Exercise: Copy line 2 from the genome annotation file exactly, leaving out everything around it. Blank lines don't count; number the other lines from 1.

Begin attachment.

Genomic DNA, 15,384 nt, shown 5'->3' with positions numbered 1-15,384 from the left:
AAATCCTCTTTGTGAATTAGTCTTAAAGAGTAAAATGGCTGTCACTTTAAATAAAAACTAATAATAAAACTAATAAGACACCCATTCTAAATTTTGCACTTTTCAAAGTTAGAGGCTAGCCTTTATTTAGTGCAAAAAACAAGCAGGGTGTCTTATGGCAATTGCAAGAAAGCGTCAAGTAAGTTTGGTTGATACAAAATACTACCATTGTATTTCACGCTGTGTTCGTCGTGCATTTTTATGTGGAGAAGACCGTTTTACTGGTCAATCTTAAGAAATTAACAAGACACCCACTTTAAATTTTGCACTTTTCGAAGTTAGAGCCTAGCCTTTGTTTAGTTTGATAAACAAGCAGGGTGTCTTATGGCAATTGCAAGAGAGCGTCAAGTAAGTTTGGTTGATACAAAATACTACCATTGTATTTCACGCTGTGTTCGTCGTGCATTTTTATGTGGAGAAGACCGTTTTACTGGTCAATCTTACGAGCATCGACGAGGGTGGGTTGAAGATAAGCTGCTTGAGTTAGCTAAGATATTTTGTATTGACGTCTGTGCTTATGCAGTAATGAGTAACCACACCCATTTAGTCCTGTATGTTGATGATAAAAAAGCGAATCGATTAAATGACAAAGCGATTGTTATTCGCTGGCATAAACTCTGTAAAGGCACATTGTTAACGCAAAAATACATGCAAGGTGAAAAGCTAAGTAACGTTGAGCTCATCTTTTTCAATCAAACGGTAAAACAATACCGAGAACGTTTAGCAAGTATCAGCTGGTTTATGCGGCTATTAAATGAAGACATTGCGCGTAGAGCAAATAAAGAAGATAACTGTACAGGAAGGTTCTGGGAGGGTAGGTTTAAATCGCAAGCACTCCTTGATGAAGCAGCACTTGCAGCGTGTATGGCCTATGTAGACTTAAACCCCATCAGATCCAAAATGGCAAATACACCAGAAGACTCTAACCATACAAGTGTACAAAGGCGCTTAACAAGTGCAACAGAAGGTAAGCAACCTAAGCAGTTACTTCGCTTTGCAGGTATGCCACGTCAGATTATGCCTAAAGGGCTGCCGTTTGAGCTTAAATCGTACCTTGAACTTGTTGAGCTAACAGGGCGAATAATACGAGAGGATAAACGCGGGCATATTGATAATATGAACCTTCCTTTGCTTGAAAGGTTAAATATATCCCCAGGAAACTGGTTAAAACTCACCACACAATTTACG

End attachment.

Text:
AAATCCTCTTTGTGAATTAGTCTTAAAGAGTAAAATGGCTGTCACTTTAAATAAAAACTAATAATAAAACTAATAAGACACCCATTCTAAATTTTGCACTTTTCAAAGTTAGAGGCTAGCCTTTATTTAGTGCAAAAAACAAGCAGGGTGTCTTATGGCAATTGCAAGAAAGCGTCAAGTAAGTTTGGTTGATACAAAATACTACCATTGTATTTCACGCTGTGTTCGTCGTGCATTTTTATGTGGAGAAGACCGTTTTACTGGTCAATCTTAAGAAATTAACAAGACACCCACTTTAAATTTTGCACTTTTCGAAGTTAGAGCCTAGCCTTTGTTTAGTTTGATAAACAAGCAGGGTGTCTTATGGCAATTGCAAGAGAGCGTCAAGTAAGTTTGGTTGATACAAAATACTACCATTGTATTTCACGCTGTGTTCGTCGTGCATTTTTATGTGGAGAAGACCGTTTTACTGGTCAATCTTACGAGCATCGACGAGGGTGGGTTGAAGATAAGCTGCTTGAGTTAGCTAAGATATTTTGTATTGACGTCTGTGCTTATGCAGTAATGAGTAACCACACCCATTTAGTCCTGTATGTTGATGATAAAAAAGCGAATCGATTAAATGACAAAGCGATTGTTATTCGCTGGCATAAACTCTGTAAAGGCACATTGTTAACGCAAAAATACATGCAAGGTGAAAAGCTAAGTAACGTTGAGCTCATCTTTTTCAATCAAACGGTAAAACAATACCGAGAACGTTTAGCAAGTATCAGCTGGTTTATGCGGCTATTAAATGAAGACATTGCGCGTAGAGCAAATAAAGAAGATAACTGTACAGGAAGGTTCTGGGAGGGTAGGTTTAAATCGCAAGCACTCCTTGATGAAGCAGCACTTGCAGCGTGTATGGCCTATGTAGACTTAAACCCCATCAGATCCAAAATGGCAAATACACCAGAAGACTCTAACCATACAAGTGTACAAAGGCGCTTAACAAGTGCAACAGAAGGTAAGCAACCTAAGCAGTTACTTCGCTTTGCAGGTATGCCACGTCAGATTATGCCTAAAGGGCTGCCGTTTGAGCTTAAATCGTACCTTGAACTTGTTGAGCTAACAGGGCGAATAATACGAGAGGATAAACGCGGGCATATTGATAATATGAACCTTCCTTTGCTTGAAAGGTTAAATATATCCCCAGGAAACTGGTTAAAACTCACCACACAATTTACG